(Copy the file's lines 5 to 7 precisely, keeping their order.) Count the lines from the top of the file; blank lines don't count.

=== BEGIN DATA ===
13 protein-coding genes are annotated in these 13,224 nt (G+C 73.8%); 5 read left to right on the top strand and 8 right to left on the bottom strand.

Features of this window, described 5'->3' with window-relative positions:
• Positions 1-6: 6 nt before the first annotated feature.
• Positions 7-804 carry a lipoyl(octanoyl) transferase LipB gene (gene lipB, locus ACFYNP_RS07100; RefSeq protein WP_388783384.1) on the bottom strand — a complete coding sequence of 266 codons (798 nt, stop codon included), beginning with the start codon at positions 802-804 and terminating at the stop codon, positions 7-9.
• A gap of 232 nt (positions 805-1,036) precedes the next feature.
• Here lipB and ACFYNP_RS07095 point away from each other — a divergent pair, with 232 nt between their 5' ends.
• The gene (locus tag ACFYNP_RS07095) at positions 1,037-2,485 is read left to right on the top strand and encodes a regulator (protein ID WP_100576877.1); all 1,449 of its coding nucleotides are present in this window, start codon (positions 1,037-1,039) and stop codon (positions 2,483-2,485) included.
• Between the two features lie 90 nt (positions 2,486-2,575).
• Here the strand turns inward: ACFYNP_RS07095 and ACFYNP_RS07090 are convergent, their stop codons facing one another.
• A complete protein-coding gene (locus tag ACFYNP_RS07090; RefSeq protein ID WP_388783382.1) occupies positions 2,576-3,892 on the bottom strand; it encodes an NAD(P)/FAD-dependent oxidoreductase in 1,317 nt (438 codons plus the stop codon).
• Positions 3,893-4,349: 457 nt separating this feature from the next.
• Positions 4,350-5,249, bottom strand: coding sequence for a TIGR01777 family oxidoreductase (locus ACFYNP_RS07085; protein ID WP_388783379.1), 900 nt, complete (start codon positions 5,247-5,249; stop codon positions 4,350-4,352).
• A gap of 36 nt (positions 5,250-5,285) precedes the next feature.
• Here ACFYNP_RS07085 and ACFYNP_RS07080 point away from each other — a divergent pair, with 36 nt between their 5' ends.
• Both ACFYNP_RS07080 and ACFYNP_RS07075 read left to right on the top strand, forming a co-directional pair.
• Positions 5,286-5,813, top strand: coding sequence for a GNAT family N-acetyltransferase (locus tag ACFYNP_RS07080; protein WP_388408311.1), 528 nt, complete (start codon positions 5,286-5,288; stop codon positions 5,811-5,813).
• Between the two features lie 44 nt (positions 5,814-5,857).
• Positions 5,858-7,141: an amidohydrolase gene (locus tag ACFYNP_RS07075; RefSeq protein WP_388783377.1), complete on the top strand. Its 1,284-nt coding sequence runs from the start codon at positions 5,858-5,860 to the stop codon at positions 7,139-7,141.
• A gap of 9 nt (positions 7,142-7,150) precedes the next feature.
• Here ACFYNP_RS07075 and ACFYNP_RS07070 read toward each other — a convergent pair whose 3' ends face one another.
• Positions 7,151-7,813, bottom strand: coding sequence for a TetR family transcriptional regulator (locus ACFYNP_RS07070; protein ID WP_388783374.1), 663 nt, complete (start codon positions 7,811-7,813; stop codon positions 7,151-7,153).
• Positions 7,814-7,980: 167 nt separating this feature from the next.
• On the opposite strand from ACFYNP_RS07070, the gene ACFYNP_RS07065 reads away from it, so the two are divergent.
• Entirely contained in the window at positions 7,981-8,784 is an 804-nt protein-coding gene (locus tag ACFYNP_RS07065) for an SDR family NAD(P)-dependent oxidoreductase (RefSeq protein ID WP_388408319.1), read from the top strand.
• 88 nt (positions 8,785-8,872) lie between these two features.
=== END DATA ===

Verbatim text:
• A gap of 232 nt (positions 805-1,036) precedes the next feature.
• Here lipB and ACFYNP_RS07095 point away from each other — a divergent pair, with 232 nt between their 5' ends.
• The gene (locus tag ACFYNP_RS07095) at positions 1,037-2,485 is read left to right on the top strand and encodes a regulator (protein ID WP_100576877.1); all 1,449 of its coding nucleotides are present in this window, start codon (positions 1,037-1,039) and stop codon (positions 2,483-2,485) included.